Student hacks iTunes for compatibility

Wednesday, 5 May 2004, 3:36 PM EST

According to the Australian researcher who cracked the authentication used by Apple's iTunes software, current-generation Digital Rights Management (DRM) will never work.

David Hammerton, a 20-year-old Arts-Science student, reverse-engineered iTunes' authentication measures last week, allowing non-iTunes clients to connect to Apple's servers. It was the second time he had managed to crack the authentication, however this time it took him just eight hours to break the brand-new iTunes 4.5, which had been patched against his previous research.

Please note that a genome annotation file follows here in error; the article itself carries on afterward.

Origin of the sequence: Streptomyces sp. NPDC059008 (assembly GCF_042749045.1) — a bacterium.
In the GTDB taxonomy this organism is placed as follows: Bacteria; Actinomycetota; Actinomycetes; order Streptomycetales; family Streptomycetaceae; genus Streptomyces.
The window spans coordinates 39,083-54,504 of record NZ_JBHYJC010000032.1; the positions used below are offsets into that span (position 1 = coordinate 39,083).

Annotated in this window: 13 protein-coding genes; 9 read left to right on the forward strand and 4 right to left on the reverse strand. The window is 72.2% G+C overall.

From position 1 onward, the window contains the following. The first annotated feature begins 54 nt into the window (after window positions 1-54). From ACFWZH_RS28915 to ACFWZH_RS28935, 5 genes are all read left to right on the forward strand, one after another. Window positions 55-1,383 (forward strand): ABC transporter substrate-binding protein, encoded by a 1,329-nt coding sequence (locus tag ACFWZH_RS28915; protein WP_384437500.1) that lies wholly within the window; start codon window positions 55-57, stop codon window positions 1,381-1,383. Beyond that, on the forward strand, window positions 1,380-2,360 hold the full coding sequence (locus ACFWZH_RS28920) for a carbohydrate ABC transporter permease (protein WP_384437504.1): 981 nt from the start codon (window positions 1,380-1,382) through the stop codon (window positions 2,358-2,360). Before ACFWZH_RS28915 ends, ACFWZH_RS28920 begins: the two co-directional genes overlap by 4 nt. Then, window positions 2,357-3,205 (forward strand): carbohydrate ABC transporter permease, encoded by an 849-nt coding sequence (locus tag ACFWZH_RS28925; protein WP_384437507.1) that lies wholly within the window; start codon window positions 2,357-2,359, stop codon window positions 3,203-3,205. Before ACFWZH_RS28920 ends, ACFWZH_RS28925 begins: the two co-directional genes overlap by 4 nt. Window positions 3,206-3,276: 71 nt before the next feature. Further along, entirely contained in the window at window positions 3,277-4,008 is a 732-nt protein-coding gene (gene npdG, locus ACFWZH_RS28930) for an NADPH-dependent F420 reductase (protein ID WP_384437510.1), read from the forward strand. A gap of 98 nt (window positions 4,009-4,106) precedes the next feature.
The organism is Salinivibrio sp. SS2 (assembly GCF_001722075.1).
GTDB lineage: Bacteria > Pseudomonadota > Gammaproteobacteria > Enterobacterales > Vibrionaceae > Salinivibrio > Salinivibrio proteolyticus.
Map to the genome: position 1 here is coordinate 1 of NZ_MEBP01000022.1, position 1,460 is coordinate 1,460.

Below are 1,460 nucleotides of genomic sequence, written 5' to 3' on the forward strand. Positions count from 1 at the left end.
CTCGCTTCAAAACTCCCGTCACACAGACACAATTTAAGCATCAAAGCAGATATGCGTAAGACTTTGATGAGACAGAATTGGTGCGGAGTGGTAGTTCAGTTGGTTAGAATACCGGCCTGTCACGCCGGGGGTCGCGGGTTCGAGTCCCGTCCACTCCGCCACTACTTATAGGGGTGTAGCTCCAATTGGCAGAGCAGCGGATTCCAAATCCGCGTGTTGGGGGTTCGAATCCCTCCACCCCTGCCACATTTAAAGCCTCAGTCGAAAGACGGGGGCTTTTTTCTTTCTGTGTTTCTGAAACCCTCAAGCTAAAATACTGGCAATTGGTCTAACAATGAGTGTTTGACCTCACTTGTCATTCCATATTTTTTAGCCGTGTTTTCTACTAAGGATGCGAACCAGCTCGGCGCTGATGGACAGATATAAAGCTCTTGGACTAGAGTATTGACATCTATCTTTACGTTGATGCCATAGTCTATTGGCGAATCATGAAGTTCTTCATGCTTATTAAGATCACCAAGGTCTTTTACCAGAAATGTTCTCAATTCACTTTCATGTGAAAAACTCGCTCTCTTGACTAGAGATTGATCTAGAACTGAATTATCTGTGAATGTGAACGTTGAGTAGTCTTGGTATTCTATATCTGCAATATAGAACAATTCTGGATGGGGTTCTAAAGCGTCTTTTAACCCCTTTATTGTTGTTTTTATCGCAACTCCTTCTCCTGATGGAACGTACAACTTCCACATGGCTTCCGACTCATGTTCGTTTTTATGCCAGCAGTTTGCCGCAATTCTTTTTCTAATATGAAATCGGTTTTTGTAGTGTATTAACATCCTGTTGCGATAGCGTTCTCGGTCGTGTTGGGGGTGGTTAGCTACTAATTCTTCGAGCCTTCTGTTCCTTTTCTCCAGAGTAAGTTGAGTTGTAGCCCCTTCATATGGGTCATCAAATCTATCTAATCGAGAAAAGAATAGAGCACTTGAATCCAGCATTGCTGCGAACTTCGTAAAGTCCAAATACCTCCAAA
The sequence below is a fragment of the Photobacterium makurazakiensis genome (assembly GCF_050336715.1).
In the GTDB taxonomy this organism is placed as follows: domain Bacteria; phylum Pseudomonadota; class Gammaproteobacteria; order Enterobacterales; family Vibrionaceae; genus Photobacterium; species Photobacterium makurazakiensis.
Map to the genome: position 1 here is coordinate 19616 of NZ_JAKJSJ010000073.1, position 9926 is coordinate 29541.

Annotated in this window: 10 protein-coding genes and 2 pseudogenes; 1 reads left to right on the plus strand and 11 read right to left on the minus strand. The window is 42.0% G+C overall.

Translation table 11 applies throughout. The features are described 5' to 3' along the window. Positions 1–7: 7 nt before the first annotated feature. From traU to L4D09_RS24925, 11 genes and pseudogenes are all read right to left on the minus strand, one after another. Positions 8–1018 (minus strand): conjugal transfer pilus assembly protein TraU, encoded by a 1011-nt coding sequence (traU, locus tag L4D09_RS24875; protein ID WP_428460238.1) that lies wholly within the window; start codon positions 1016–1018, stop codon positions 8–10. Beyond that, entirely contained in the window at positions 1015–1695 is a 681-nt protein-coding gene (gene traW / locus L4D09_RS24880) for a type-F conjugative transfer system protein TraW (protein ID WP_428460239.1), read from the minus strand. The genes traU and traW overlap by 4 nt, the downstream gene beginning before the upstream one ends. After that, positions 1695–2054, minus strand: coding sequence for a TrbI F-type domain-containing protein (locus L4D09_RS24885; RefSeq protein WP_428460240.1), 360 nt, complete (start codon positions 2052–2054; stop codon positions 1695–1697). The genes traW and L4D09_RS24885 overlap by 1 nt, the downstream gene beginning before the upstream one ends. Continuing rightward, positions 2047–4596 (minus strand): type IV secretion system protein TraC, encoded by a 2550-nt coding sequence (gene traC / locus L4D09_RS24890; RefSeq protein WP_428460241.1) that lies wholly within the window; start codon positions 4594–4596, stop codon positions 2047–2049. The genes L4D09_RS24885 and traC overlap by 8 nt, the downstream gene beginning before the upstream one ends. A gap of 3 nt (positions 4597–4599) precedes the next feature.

By Patrick Gray at SecurityFocus.

[ Read more ]

Related items




Spotlight

Total cost of average data breach reaches $3.8 million

The average consolidated total cost of a data breach is $3.8 million, according to a Ponemon Institute study of 350 companies spanning 11 countries. The average cost incurred for each lost or stolen record containing sensitive and confidential information increased from $145 to $154.


Weekly newsletter

Reading our newsletter every Monday will keep you up-to-date with security news.
  



Daily digest

Receive a daily digest of the latest security news.
  
DON'T
MISS

Thu, May 28th
    COPYRIGHT 1998-2015 BY HELP NET SECURITY.   // READ OUR PRIVACY POLICY // ABOUT US // ADVERTISE //